Season’s Change

red-leaf-on-a-bench

My blog informs me that it has been a month since I’ve written…and what a month it has been. A month ago, I started writing a post on autumn and change…and it rings even truer today than it did when I began.

For more than three years, I’ve tried to blog weekly. Earlier this year, it slipped to every other week. Now, I don’t know when I will write..and I think that’s okay. Sometimes I may write weekly…other times, weeks may slip by. Life is changing, teaching me things, and I pray that I will still find the words to share these moments with you…and that you will stick with me and keep reading.

Thank you for 3 1/2 years of joy. Here’s to many, many more.


This is my favorite autumn.

I’ve had twenty-three of them–almost a quarter-century of changing seasons.

I’ve never leaned quite so hard into the crisping air, leaves shaking off the summer green, scents of spice and pine.

This is my favorite autumn and–quite unexpectedly–as the earth tips away from the sun, my seasons are changing with it.

I do not fear the autumnal shift into mist, short days, and frosty-orange mornings.

But I do fear this other litany of changes….

I love adventure, the bracing wind, the shivering thrill of unknown opportunities. But these opportunities seem to come in the form of deep sorrows and strained souls. Change isn’t all adventure and wild expectation. Part of me wants to snuggle deep into the autumn leaves and keep it autumn forever. Perhaps all the change swirling around me has a pause button. All I have to do it press it, and the leaves will freeze half-fallen in the air. My life will suspend in a quiet, eternal moment. Maybe I can just hit pause forever, and then things will never change.

Driving up a steep hill behind a lagging log truck the other day, I watched the leaves crouched on the roadside. As the crawling truck lumbered up the incline, the leaves bounced to their feet and tumbled into the road, dancing and swirling like an impromptu flash mob of giddy children. Since the truck was only going fifteen miles per hour and I had nothing better to do, I watched the waltzing leaves. They were golden in the morning sun, sweeping in carefree circles. They were asking me to dance.

I see the way the autumn falls around me.

It is really carefree, like an exhale.  The world lets go of her summer with such delight. She never seems to stop and cry for what she is giving up…I’ve never known the world to weep for a summer lost. I only see the way her face lights up with autumn gold and the way she gladly casts off her confetti leaves like she is welcoming home the frost.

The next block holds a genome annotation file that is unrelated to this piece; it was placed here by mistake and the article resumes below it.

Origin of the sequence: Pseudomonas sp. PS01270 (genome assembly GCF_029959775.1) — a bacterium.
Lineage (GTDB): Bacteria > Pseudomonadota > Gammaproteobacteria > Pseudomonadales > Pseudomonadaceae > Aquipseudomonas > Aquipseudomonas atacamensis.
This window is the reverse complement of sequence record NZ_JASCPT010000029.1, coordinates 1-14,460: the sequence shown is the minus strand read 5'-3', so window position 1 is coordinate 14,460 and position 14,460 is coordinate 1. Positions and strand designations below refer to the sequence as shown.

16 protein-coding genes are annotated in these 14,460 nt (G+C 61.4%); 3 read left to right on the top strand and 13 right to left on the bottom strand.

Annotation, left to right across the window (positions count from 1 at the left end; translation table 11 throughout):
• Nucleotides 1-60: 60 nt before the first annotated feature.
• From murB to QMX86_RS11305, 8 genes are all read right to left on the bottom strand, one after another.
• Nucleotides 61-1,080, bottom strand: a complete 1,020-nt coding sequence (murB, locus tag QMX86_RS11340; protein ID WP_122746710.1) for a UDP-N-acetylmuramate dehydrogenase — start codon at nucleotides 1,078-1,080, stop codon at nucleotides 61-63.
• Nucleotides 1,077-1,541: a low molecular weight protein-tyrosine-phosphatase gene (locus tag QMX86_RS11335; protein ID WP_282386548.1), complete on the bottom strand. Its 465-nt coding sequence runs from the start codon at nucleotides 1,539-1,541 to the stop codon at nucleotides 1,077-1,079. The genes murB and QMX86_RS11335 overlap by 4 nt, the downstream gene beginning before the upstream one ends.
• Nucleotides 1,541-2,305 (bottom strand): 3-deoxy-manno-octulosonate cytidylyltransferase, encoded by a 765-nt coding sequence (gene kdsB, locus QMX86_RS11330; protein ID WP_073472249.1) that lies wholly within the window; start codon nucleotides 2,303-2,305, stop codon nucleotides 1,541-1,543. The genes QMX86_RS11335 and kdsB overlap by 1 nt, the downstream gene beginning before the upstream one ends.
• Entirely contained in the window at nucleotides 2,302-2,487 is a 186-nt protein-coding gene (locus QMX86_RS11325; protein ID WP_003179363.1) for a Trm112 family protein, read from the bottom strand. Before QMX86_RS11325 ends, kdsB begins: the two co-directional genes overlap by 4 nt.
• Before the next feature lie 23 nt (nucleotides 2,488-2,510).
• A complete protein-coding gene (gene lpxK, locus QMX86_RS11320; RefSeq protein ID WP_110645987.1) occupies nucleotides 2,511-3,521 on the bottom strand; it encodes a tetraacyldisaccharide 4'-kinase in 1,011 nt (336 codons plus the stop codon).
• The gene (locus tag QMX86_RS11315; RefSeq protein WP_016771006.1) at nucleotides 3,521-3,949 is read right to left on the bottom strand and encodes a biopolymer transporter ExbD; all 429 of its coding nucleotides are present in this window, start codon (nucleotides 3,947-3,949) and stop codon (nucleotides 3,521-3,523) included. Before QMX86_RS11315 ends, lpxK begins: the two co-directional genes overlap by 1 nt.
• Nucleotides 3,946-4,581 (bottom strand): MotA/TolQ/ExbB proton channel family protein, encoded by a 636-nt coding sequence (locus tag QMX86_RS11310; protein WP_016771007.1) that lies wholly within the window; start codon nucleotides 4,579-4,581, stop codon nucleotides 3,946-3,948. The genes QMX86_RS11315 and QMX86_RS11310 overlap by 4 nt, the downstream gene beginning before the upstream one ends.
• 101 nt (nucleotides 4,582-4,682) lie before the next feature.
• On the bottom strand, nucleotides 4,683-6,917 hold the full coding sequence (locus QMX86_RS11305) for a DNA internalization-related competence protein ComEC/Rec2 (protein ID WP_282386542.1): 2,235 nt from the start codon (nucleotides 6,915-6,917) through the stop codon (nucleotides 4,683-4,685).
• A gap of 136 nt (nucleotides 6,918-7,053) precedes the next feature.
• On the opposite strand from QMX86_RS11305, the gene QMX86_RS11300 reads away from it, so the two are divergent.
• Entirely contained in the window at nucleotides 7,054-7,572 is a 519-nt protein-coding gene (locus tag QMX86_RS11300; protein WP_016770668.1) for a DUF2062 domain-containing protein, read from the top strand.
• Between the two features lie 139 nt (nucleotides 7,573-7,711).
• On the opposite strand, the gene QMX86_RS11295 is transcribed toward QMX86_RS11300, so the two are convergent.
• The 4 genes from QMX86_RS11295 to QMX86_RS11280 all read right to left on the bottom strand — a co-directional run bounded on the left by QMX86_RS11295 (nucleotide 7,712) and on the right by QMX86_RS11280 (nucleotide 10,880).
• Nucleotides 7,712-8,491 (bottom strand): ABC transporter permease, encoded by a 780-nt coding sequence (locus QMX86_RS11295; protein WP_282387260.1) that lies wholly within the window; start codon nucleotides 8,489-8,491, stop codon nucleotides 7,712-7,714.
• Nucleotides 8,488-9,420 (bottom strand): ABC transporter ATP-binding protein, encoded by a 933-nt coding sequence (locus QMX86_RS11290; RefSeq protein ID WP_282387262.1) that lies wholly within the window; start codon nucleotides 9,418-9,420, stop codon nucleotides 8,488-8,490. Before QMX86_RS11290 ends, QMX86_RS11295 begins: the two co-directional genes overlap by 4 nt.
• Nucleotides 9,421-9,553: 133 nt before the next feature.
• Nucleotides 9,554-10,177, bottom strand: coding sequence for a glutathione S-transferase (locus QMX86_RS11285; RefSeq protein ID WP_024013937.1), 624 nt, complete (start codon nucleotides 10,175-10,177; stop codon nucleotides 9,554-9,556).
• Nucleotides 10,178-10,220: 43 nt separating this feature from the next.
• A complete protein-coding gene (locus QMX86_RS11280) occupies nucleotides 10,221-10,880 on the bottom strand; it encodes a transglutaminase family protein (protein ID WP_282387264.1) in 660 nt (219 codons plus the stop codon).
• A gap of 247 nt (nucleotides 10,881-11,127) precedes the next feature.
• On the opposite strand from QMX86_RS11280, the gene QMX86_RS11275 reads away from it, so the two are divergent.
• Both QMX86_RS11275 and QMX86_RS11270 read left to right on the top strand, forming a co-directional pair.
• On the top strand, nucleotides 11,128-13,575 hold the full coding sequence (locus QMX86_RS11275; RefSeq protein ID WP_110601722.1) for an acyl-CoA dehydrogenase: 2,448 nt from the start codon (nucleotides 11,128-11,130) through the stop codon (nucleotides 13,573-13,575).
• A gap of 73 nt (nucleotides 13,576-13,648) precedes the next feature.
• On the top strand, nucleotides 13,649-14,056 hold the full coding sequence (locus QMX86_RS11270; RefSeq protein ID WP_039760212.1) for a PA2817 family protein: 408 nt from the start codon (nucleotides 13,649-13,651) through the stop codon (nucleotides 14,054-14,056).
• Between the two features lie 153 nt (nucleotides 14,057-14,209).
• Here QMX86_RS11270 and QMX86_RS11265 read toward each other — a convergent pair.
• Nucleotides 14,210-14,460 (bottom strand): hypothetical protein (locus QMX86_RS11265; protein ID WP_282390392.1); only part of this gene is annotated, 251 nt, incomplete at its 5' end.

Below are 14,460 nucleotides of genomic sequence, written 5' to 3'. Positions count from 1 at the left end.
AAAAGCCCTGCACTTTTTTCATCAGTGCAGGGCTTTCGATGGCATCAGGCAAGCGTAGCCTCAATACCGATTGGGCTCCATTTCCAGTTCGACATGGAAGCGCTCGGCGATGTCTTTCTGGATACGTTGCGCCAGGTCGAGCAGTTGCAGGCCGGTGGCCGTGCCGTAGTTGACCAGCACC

And I stand in frost-air, tuck my hands in my pockets, and wish I could let go of seasons as well as the world does.

I am trying to stare into unknown corridors of life and see where my choices might take me. Time spent here, hours worked there, memories made everywhere…each of these is a deliberate spending of a season, and each of these is a choice I must continue to make, even as things change around me.

Is anything drastically reshaping my life? No…maybe not yet. But little by little I feel the change of the wind. Frost begins to blow in even now, and my blushing leaves are rattling to let go and join the blustery dance.

“To everything there is a season,” Ecclesiastes reminds me.

Leaves drift down, and I want to let go and fly gaily with them.

I once wrote about living with open hands…and this is like that. Autumn is teaching me how to let go and trust that a good season will follow.

If the whole world entrusts herself to her Maker, who am I to doubt the timing of His seasons?  Summer will fade into Fall, and Fall will chill the air for Winter. And we all know what comes after the death of Winter…the whole earth bursts into life again.

Each of my seasons, too, paves the way for the next. Will it be a better season? It’s hard to say, I think. Maybe it gets better as it goes along, but a dear friend of mine in her 70s says it best. “Every age is the best age,” she tells me.

I think she is right. This is the best age, the best Fall, the best season I have known.